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    Coat of ArmsMedia Release
    Attorney-General and Minister for Justice
    The Honourable Yvette D'Ath

    ‘Revenge porn’ now a criminal offence

    Attorney-General and Minister for Justice
    The Honourable Yvette D'Ath

    Wednesday, February 13, 2019

    ‘Revenge porn’ now a criminal offence

    People convicted of sharing ‘revenge porn’ could face up to three years’ jail time after the State Government passed laws making it an offence.

    Attorney-General and Minister for Justice Yvette D’Ath said the Palaszczuk Government today delivered on its commitment to outlaw this harmful behaviour.

    “The Criminal Code (Non-Consensual Sharing of Intimate Images) Amendment Bill 2018 addresses the disturbing trend colloquially known as revenge porn,” she said. 

    “We do not use that term in the bill because we know this conduct is so much more. The government recognises that the non-consensual sharing of intimate images covers a broad range of conduct, relationships, motivations and modes of distribution.

    “We want offenders to know that this is more than unacceptable, it is a crime. We want victims to know that it is safe to come forward. They will not be blamed or shamed, they will be supported by the new laws.

    “Anyone convicted of distributing or threatening to distribute intimate images or prohibited visual recordings of a person without their consent now faces up to three years in jail. Furthermore, anyone threatening to distribute an image can be charged, whether or not the image actually exists.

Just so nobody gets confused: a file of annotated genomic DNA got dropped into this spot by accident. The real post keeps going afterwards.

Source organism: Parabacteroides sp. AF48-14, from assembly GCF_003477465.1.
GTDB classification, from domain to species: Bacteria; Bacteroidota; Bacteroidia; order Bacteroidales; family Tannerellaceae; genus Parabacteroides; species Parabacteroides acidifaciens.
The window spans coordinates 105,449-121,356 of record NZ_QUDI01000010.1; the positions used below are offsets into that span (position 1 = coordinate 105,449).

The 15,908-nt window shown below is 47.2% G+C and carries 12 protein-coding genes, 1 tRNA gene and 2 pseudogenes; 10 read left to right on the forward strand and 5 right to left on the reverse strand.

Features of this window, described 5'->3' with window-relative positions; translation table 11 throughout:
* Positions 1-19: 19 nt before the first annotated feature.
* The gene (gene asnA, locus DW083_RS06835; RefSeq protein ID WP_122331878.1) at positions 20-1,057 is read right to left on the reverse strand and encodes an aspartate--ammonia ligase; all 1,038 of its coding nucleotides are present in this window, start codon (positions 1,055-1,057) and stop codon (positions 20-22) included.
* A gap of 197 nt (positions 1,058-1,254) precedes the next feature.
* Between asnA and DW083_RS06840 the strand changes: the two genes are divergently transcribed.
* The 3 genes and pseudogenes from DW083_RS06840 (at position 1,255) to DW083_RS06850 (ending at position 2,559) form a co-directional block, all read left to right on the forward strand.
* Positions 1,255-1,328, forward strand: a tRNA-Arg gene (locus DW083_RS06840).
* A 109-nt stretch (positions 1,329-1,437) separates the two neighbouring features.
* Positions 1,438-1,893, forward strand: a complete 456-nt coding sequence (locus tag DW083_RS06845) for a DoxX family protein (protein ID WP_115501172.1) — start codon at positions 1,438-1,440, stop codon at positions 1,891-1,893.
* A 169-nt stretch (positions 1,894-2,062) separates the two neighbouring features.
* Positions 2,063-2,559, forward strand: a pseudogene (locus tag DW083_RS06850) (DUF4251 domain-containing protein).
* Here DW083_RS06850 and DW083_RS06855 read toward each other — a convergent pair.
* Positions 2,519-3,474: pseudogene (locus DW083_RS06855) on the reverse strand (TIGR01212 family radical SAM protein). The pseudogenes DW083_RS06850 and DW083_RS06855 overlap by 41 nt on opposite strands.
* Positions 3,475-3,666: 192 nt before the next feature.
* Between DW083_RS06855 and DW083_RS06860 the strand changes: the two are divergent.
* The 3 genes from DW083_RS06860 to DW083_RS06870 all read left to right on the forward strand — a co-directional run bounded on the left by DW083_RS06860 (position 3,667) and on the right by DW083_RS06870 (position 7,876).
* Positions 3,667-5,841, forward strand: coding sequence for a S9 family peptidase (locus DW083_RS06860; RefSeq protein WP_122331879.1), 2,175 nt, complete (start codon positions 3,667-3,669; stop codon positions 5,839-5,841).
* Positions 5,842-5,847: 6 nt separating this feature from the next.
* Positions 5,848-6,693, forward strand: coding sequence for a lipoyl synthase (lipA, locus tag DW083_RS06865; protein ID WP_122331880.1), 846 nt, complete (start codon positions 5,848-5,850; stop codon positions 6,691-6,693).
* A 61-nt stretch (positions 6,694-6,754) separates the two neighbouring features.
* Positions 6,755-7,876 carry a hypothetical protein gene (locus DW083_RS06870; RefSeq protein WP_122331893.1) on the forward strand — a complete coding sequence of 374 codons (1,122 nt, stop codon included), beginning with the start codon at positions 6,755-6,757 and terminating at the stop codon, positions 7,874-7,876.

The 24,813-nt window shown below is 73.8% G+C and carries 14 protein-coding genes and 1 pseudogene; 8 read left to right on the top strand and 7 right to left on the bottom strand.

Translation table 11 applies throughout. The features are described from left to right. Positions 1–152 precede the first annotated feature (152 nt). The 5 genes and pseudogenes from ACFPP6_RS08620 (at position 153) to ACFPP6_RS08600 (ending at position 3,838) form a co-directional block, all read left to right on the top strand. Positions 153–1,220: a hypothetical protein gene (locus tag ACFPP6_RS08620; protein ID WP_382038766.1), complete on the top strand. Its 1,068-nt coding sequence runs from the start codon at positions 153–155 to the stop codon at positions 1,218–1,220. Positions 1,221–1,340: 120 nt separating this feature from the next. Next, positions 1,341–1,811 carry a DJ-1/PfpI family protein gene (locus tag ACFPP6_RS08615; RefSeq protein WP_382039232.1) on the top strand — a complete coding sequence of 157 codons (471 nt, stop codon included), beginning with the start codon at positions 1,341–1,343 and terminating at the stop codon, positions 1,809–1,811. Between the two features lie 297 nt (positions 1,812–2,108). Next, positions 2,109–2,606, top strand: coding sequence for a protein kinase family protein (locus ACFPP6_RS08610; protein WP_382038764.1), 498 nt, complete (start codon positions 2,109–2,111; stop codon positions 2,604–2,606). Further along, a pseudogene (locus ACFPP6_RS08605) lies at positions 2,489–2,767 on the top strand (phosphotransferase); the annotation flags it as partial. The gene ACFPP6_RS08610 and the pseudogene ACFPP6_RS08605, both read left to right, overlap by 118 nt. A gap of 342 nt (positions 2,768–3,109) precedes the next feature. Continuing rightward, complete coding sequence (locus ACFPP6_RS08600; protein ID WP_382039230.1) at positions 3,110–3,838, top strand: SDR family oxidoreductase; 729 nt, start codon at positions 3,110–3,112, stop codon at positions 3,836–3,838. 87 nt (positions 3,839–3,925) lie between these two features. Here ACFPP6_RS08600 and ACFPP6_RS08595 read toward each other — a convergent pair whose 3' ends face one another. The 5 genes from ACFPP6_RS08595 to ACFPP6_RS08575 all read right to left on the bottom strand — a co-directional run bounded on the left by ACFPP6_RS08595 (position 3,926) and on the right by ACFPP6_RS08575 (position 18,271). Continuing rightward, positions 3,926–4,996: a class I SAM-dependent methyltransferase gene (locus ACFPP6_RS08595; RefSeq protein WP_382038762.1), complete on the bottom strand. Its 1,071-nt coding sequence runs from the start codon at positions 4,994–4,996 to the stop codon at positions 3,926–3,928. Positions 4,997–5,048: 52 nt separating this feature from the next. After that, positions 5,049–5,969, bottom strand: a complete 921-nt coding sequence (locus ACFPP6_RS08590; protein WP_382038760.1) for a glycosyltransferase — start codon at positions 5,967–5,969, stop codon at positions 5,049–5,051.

“The new laws also cover photoshopped images – where an image has been altered to look like a person is portrayed in an intimate way.”

    Mrs D’Ath said the laws give courts the power to make a rectification order directing an offender to delete or remove images – or face up to two years in jail.

    “This is about more than holding people accountable, it is about starting a conversation. That is why we are working across government to deliver education and awareness-raising initiatives,” she said.

    “Whether you are a parent, a carer or a friend, everyone needs to warn their loved ones of the dangers of sharing intimate images.

    “The new laws consider children under 16 not capable of giving consent to distributing intimate images depicting them.”

    The bill also increases the maximum penalty for two existing offences, Observations or recordings in breach of privacy and Distributing prohibited visual recordings, from two years to three years imprisonment.

    ENDS

     

    Media contacts:

    Emma McBryde 0447 155 332